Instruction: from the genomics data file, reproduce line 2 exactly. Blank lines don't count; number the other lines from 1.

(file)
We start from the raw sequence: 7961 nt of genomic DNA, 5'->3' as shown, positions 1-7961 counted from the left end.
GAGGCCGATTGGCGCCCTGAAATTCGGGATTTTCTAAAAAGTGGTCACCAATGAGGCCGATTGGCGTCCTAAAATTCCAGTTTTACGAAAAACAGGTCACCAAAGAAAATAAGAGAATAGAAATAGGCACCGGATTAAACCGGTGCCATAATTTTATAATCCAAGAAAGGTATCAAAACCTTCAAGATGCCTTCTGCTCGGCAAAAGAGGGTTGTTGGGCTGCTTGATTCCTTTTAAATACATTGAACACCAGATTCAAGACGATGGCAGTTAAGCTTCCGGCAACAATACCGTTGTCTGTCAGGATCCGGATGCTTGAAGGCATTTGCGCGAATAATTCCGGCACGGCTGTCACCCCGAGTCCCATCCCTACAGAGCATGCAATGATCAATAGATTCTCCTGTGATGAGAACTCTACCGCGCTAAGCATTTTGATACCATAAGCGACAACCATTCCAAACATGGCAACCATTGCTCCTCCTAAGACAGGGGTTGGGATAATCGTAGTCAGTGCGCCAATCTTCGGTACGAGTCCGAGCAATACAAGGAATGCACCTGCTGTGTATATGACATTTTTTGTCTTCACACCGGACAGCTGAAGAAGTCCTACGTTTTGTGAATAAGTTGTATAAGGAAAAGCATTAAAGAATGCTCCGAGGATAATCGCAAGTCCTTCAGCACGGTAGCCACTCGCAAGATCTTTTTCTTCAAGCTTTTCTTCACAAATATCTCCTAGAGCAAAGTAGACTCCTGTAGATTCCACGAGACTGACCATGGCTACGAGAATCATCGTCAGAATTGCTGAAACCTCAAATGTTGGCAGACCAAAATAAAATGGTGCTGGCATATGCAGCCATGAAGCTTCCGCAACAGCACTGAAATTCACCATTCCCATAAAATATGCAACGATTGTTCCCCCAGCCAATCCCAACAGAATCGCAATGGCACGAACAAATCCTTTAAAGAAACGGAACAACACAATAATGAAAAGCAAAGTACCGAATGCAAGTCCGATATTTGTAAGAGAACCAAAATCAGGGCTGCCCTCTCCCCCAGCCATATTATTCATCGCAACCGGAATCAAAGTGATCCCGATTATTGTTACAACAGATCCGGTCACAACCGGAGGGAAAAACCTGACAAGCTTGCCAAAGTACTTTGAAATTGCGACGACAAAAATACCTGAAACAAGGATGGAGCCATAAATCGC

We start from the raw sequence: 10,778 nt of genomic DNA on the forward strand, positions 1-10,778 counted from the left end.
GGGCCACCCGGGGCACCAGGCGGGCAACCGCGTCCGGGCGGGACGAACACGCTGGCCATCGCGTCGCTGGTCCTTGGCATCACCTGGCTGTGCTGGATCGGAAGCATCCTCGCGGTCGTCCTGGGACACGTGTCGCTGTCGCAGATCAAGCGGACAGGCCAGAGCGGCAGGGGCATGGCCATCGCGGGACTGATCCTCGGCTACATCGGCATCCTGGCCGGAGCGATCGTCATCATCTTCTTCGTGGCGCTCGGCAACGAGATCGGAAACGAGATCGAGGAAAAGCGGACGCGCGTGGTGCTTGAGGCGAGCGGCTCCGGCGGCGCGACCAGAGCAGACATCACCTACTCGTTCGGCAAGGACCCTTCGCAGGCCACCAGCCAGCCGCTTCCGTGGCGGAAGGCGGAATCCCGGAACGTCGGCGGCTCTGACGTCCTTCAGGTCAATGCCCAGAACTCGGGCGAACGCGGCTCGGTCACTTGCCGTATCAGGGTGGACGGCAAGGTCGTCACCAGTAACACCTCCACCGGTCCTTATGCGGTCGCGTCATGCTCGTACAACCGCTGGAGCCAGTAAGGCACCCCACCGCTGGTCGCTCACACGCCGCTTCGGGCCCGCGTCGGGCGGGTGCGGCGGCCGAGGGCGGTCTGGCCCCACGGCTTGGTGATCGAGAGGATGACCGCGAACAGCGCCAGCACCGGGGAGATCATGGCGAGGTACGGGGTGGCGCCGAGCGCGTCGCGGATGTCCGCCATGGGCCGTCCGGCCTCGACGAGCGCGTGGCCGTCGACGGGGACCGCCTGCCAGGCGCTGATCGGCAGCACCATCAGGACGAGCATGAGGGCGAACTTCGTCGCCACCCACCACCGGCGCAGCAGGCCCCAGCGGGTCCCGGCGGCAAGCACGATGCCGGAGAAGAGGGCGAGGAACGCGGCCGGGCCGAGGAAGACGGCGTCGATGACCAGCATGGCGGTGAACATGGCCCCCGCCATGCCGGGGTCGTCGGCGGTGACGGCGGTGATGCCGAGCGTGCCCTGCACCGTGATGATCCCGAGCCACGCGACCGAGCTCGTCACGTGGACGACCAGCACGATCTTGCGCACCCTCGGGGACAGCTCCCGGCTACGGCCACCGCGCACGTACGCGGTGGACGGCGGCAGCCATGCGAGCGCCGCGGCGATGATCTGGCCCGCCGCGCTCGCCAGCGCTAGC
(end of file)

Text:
GAGGCCGATTGGCGCCCTGAAATTCGGGATTTTCTAAAAAGTGGTCACCAATGAGGCCGATTGGCGTCCTAAAATTCCAGTTTTACGAAAAACAGGTCACCAAAGAAAATAAGAGAATAGAAATAGGCACCGGATTAAACCGGTGCCATAATTTTATAATCCAAGAAAGGTATCAAAACCTTCAAGATGCCTTCTGCTCGGCAAAAGAGGGTTGTTGGGCTGCTTGATTCCTTTTAAATACATTGAACACCAGATTCAAGACGATGGCAGTTAAGCTTCCGGCAACAATACCGTTGTCTGTCAGGATCCGGATGCTTGAAGGCATTTGCGCGAATAATTCCGGCACGGCTGTCACCCCGAGTCCCATCCCTACAGAGCATGCAATGATCAATAGATTCTCCTGTGATGAGAACTCTACCGCGCTAAGCATTTTGATACCATAAGCGACAACCATTCCAAACATGGCAACCATTGCTCCTCCTAAGACAGGGGTTGGGATAATCGTAGTCAGTGCGCCAATCTTCGGTACGAGTCCGAGCAATACAAGGAATGCACCTGCTGTGTATATGACATTTTTTGTCTTCACACCGGACAGCTGAAGAAGTCCTACGTTTTGTGAATAAGTTGTATAAGGAAAAGCATTAAAGAATGCTCCGAGGATAATCGCAAGTCCTTCAGCACGGTAGCCACTCGCAAGATCTTTTTCTTCAAGCTTTTCTTCACAAATATCTCCTAGAGCAAAGTAGACTCCTGTAGATTCCACGAGACTGACCATGGCTACGAGAATCATCGTCAGAATTGCTGAAACCTCAAATGTTGGCAGACCAAAATAAAATGGTGCTGGCATATGCAGCCATGAAGCTTCCGCAACAGCACTGAAATTCACCATTCCCATAAAATATGCAACGATTGTTCCCCCAGCCAATCCCAACAGAATCGCAATGGCACGAACAAATCCTTTAAAGAAACGGAACAACACAATAATGAAAAGCAAAGTACCGAATGCAAGTCCGATATTTGTAAGAGAACCAAAATCAGGGCTGCCCTCTCCCCCAGCCATATTATTCATCGCAACCGGAATCAAAGTGATCCCGATTATTGTTACAACAGATCCGGTCACAACCGGAGGGAAAAACCTGACAAGCTTGCCAAAGTACTTTGAAATTGCGACGACAAAAATACCTGAAACAAGGATGGAGCCATAAATCGC